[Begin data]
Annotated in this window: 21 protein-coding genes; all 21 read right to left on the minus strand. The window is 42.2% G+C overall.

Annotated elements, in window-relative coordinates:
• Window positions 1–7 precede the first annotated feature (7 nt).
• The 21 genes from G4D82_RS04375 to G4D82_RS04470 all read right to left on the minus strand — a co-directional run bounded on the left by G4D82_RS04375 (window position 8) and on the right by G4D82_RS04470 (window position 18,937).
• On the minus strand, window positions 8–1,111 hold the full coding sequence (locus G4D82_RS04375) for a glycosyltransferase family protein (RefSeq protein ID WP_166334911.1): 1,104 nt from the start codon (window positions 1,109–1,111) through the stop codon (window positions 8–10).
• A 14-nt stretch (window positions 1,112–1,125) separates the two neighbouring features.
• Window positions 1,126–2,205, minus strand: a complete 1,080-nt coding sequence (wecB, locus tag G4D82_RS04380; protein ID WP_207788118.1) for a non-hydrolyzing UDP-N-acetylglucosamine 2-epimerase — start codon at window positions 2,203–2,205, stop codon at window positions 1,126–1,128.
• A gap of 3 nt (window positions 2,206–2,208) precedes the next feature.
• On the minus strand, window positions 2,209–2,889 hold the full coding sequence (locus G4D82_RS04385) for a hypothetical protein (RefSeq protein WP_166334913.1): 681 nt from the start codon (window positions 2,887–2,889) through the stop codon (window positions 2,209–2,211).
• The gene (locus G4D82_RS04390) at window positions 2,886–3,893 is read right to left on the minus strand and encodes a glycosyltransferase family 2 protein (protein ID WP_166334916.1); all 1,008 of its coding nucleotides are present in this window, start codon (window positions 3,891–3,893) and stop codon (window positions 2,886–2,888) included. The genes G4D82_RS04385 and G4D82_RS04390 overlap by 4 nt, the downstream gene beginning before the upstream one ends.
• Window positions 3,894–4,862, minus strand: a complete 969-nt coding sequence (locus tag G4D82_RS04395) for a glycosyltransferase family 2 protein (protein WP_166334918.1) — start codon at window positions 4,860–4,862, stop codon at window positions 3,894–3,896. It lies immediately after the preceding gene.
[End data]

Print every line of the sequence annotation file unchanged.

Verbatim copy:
Annotated in this window: 21 protein-coding genes; all 21 read right to left on the minus strand. The window is 42.2% G+C overall.

Annotated elements, in window-relative coordinates:
• Window positions 1–7 precede the first annotated feature (7 nt).
• The 21 genes from G4D82_RS04375 to G4D82_RS04470 all read right to left on the minus strand — a co-directional run bounded on the left by G4D82_RS04375 (window position 8) and on the right by G4D82_RS04470 (window position 18,937).
• On the minus strand, window positions 8–1,111 hold the full coding sequence (locus G4D82_RS04375) for a glycosyltransferase family protein (RefSeq protein ID WP_166334911.1): 1,104 nt from the start codon (window positions 1,109–1,111) through the stop codon (window positions 8–10).
• A 14-nt stretch (window positions 1,112–1,125) separates the two neighbouring features.
• Window positions 1,126–2,205, minus strand: a complete 1,080-nt coding sequence (wecB, locus tag G4D82_RS04380; protein ID WP_207788118.1) for a non-hydrolyzing UDP-N-acetylglucosamine 2-epimerase — start codon at window positions 2,203–2,205, stop codon at window positions 1,126–1,128.
• A gap of 3 nt (window positions 2,206–2,208) precedes the next feature.
• On the minus strand, window positions 2,209–2,889 hold the full coding sequence (locus G4D82_RS04385) for a hypothetical protein (RefSeq protein WP_166334913.1): 681 nt from the start codon (window positions 2,887–2,889) through the stop codon (window positions 2,209–2,211).
• The gene (locus G4D82_RS04390) at window positions 2,886–3,893 is read right to left on the minus strand and encodes a glycosyltransferase family 2 protein (protein ID WP_166334916.1); all 1,008 of its coding nucleotides are present in this window, start codon (window positions 3,891–3,893) and stop codon (window positions 2,886–2,888) included. The genes G4D82_RS04385 and G4D82_RS04390 overlap by 4 nt, the downstream gene beginning before the upstream one ends.
• Window positions 3,894–4,862, minus strand: a complete 969-nt coding sequence (locus tag G4D82_RS04395) for a glycosyltransferase family 2 protein (protein WP_166334918.1) — start codon at window positions 4,860–4,862, stop codon at window positions 3,894–3,896. It lies immediately after the preceding gene.